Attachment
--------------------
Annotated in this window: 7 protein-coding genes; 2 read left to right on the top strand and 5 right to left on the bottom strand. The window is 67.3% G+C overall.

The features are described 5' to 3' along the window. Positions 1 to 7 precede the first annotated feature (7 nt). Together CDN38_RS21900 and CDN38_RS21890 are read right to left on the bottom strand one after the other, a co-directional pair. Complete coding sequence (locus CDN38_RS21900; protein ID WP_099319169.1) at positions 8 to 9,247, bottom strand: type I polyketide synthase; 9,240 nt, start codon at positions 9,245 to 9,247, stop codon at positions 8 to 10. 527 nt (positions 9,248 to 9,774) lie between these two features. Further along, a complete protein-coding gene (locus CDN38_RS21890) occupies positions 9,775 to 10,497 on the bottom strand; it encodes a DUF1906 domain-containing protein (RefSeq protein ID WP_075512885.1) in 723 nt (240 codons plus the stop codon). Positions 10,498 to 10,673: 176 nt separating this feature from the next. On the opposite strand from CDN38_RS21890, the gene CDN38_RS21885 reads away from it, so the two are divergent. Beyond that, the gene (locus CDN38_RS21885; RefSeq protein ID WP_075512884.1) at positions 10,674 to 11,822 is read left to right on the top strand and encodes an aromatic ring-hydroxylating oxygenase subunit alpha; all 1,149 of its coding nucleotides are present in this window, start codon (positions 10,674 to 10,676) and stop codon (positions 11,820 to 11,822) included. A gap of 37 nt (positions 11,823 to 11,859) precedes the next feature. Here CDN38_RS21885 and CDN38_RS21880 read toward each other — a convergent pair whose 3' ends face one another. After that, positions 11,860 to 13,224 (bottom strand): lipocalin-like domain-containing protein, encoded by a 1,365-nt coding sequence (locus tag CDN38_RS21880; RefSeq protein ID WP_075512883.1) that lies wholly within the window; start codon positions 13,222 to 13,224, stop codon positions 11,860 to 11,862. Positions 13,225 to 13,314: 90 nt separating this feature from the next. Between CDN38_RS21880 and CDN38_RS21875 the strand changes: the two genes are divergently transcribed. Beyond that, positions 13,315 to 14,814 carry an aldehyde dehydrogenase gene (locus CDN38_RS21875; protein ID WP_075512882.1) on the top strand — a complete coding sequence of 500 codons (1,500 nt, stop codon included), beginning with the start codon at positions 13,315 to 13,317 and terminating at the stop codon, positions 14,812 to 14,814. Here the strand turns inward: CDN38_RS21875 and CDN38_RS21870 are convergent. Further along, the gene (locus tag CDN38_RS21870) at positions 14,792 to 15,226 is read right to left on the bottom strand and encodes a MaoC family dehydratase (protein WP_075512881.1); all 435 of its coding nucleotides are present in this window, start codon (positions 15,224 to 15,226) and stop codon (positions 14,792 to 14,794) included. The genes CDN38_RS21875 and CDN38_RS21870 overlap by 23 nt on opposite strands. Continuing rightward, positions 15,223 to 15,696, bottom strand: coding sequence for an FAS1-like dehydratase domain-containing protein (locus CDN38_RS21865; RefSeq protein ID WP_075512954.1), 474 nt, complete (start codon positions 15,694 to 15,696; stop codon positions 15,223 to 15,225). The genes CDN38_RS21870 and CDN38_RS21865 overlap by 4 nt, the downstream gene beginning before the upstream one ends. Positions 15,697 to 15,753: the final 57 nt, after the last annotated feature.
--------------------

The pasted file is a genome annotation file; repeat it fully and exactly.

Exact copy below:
Annotated in this window: 7 protein-coding genes; 2 read left to right on the top strand and 5 right to left on the bottom strand. The window is 67.3% G+C overall.

The features are described 5' to 3' along the window. Positions 1 to 7 precede the first annotated feature (7 nt). Together CDN38_RS21900 and CDN38_RS21890 are read right to left on the bottom strand one after the other, a co-directional pair. Complete coding sequence (locus CDN38_RS21900; protein ID WP_099319169.1) at positions 8 to 9,247, bottom strand: type I polyketide synthase; 9,240 nt, start codon at positions 9,245 to 9,247, stop codon at positions 8 to 10. 527 nt (positions 9,248 to 9,774) lie between these two features. Further along, a complete protein-coding gene (locus CDN38_RS21890) occupies positions 9,775 to 10,497 on the bottom strand; it encodes a DUF1906 domain-containing protein (RefSeq protein ID WP_075512885.1) in 723 nt (240 codons plus the stop codon). Positions 10,498 to 10,673: 176 nt separating this feature from the next. On the opposite strand from CDN38_RS21890, the gene CDN38_RS21885 reads away from it, so the two are divergent. Beyond that, the gene (locus CDN38_RS21885; RefSeq protein ID WP_075512884.1) at positions 10,674 to 11,822 is read left to right on the top strand and encodes an aromatic ring-hydroxylating oxygenase subunit alpha; all 1,149 of its coding nucleotides are present in this window, start codon (positions 10,674 to 10,676) and stop codon (positions 11,820 to 11,822) included. A gap of 37 nt (positions 11,823 to 11,859) precedes the next feature. Here CDN38_RS21885 and CDN38_RS21880 read toward each other — a convergent pair whose 3' ends face one another. After that, positions 11,860 to 13,224 (bottom strand): lipocalin-like domain-containing protein, encoded by a 1,365-nt coding sequence (locus tag CDN38_RS21880; RefSeq protein ID WP_075512883.1) that lies wholly within the window; start codon positions 13,222 to 13,224, stop codon positions 11,860 to 11,862. Positions 13,225 to 13,314: 90 nt separating this feature from the next. Between CDN38_RS21880 and CDN38_RS21875 the strand changes: the two genes are divergently transcribed. Beyond that, positions 13,315 to 14,814 carry an aldehyde dehydrogenase gene (locus CDN38_RS21875; protein ID WP_075512882.1) on the top strand — a complete coding sequence of 500 codons (1,500 nt, stop codon included), beginning with the start codon at positions 13,315 to 13,317 and terminating at the stop codon, positions 14,812 to 14,814. Here the strand turns inward: CDN38_RS21875 and CDN38_RS21870 are convergent. Further along, the gene (locus tag CDN38_RS21870) at positions 14,792 to 15,226 is read right to left on the bottom strand and encodes a MaoC family dehydratase (protein WP_075512881.1); all 435 of its coding nucleotides are present in this window, start codon (positions 15,224 to 15,226) and stop codon (positions 14,792 to 14,794) included. The genes CDN38_RS21875 and CDN38_RS21870 overlap by 23 nt on opposite strands. Continuing rightward, positions 15,223 to 15,696, bottom strand: coding sequence for an FAS1-like dehydratase domain-containing protein (locus CDN38_RS21865; RefSeq protein ID WP_075512954.1), 474 nt, complete (start codon positions 15,694 to 15,696; stop codon positions 15,223 to 15,225). The genes CDN38_RS21870 and CDN38_RS21865 overlap by 4 nt, the downstream gene beginning before the upstream one ends. Positions 15,697 to 15,753: the final 57 nt, after the last annotated feature.